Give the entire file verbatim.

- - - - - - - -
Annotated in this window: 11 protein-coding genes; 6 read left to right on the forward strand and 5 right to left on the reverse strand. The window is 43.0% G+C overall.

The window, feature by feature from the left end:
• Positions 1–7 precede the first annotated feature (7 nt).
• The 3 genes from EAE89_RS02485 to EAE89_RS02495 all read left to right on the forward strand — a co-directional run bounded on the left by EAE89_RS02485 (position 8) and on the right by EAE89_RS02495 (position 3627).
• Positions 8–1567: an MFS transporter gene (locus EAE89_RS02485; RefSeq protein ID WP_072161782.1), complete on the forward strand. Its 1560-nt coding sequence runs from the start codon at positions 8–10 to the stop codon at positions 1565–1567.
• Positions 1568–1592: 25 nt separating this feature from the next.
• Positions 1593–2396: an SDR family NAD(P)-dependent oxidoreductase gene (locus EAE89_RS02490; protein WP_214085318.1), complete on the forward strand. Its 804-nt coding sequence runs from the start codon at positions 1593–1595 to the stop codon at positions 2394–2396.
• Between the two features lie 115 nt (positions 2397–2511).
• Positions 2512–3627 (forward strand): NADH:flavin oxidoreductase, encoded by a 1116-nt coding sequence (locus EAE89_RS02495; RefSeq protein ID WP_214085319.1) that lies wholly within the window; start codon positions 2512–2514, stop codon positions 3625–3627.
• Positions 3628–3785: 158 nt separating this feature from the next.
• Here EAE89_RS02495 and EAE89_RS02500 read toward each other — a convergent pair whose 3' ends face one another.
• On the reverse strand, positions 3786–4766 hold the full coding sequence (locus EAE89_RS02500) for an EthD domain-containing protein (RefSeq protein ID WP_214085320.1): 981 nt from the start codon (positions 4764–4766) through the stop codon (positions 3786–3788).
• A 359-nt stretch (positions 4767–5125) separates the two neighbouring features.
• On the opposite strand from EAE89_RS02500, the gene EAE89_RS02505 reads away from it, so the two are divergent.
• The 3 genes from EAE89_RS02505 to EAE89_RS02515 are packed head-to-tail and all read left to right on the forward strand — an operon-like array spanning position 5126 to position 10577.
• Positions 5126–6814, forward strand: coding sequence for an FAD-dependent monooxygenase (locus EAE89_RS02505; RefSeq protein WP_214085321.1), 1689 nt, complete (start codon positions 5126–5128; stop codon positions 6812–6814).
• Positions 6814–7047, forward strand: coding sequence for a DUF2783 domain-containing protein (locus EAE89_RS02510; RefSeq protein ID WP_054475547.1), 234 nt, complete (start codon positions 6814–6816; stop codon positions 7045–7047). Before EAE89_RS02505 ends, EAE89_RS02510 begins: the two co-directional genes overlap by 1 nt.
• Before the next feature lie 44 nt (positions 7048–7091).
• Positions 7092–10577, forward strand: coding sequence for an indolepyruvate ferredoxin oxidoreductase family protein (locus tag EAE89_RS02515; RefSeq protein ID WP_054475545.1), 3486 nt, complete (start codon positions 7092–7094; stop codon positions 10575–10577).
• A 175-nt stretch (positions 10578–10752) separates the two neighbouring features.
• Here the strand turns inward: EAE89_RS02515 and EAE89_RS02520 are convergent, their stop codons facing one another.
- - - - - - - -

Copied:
Annotated in this window: 11 protein-coding genes; 6 read left to right on the forward strand and 5 right to left on the reverse strand. The window is 43.0% G+C overall.

The window, feature by feature from the left end:
• Positions 1–7 precede the first annotated feature (7 nt).
• The 3 genes from EAE89_RS02485 to EAE89_RS02495 all read left to right on the forward strand — a co-directional run bounded on the left by EAE89_RS02485 (position 8) and on the right by EAE89_RS02495 (position 3627).
• Positions 8–1567: an MFS transporter gene (locus EAE89_RS02485; RefSeq protein ID WP_072161782.1), complete on the forward strand. Its 1560-nt coding sequence runs from the start codon at positions 8–10 to the stop codon at positions 1565–1567.
• Positions 1568–1592: 25 nt separating this feature from the next.
• Positions 1593–2396: an SDR family NAD(P)-dependent oxidoreductase gene (locus EAE89_RS02490; protein WP_214085318.1), complete on the forward strand. Its 804-nt coding sequence runs from the start codon at positions 1593–1595 to the stop codon at positions 2394–2396.
• Between the two features lie 115 nt (positions 2397–2511).
• Positions 2512–3627 (forward strand): NADH:flavin oxidoreductase, encoded by a 1116-nt coding sequence (locus EAE89_RS02495; RefSeq protein ID WP_214085319.1) that lies wholly within the window; start codon positions 2512–2514, stop codon positions 3625–3627.
• Positions 3628–3785: 158 nt separating this feature from the next.
• Here EAE89_RS02495 and EAE89_RS02500 read toward each other — a convergent pair whose 3' ends face one another.
• On the reverse strand, positions 3786–4766 hold the full coding sequence (locus EAE89_RS02500) for an EthD domain-containing protein (RefSeq protein ID WP_214085320.1): 981 nt from the start codon (positions 4764–4766) through the stop codon (positions 3786–3788).
• A 359-nt stretch (positions 4767–5125) separates the two neighbouring features.
• On the opposite strand from EAE89_RS02500, the gene EAE89_RS02505 reads away from it, so the two are divergent.
• The 3 genes from EAE89_RS02505 to EAE89_RS02515 are packed head-to-tail and all read left to right on the forward strand — an operon-like array spanning position 5126 to position 10577.
• Positions 5126–6814, forward strand: coding sequence for an FAD-dependent monooxygenase (locus EAE89_RS02505; RefSeq protein WP_214085321.1), 1689 nt, complete (start codon positions 5126–5128; stop codon positions 6812–6814).
• Positions 6814–7047, forward strand: coding sequence for a DUF2783 domain-containing protein (locus EAE89_RS02510; RefSeq protein ID WP_054475547.1), 234 nt, complete (start codon positions 6814–6816; stop codon positions 7045–7047). Before EAE89_RS02505 ends, EAE89_RS02510 begins: the two co-directional genes overlap by 1 nt.
• Before the next feature lie 44 nt (positions 7048–7091).
• Positions 7092–10577, forward strand: coding sequence for an indolepyruvate ferredoxin oxidoreductase family protein (locus tag EAE89_RS02515; RefSeq protein ID WP_054475545.1), 3486 nt, complete (start codon positions 7092–7094; stop codon positions 10575–10577).
• A 175-nt stretch (positions 10578–10752) separates the two neighbouring features.
• Here the strand turns inward: EAE89_RS02515 and EAE89_RS02520 are convergent, their stop codons facing one another.